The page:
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Coronavirus may cause damage to the placenta of a pregnant woman, a recent research has shown.
A small study of 16 pregnant women who tested positive for Covid-19 found evidence of injury to the placenta, the organ that acts as the gut, kidneys, liver and lungs for a fetus during pregnancy.
In what could be a newly manifested complication of COVID-19, researchers found indications of abnormal blood flow between mothers and their babies in utero, researchers at Northwestern University’s Feinberg School of Medicine said.
The findings themselves could provide information on how to monitor pregnant mothers who have tested positive for coronavirus, they said.
Though the babies were born healthy and coronavirus-free, the findings raised concerns among some obstetrics experts.
“It doesn’t appear to be inducing negative outcomes in live-born infants, based on our limited data, but it does validate the idea that women with COVID should be monitored more closely.”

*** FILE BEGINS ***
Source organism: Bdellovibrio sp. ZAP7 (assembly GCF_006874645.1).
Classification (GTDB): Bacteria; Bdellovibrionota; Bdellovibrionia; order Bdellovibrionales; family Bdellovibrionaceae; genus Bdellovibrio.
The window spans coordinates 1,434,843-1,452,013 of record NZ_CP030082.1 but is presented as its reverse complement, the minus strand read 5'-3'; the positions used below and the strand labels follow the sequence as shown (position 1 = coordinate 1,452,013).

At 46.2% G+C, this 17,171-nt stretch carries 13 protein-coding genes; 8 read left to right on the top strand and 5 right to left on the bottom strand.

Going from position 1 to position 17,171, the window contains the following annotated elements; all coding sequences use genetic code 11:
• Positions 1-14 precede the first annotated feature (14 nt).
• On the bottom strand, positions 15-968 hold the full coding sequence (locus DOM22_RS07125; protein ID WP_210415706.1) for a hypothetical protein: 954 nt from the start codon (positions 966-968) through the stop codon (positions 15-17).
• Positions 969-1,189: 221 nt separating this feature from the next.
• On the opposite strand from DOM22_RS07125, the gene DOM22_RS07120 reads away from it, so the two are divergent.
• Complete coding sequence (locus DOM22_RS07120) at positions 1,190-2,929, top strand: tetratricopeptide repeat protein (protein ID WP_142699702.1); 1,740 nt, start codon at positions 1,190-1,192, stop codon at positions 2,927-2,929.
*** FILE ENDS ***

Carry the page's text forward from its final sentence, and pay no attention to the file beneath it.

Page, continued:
Despite following only 16 women, the authors said the study is the largest examination of the health of placentas in women who tested positive for Covid-19 done to date.
“I don’t want to draw sweeping conclusions from a small study, but this preliminary glimpse into how Covid-19 might cause changes in the placenta carries some pretty significant implications for the health of a pregnancy,” said Miller, an assistant professor of obstetrics and gynecology at Northwestern University Feinberg School of Medicine.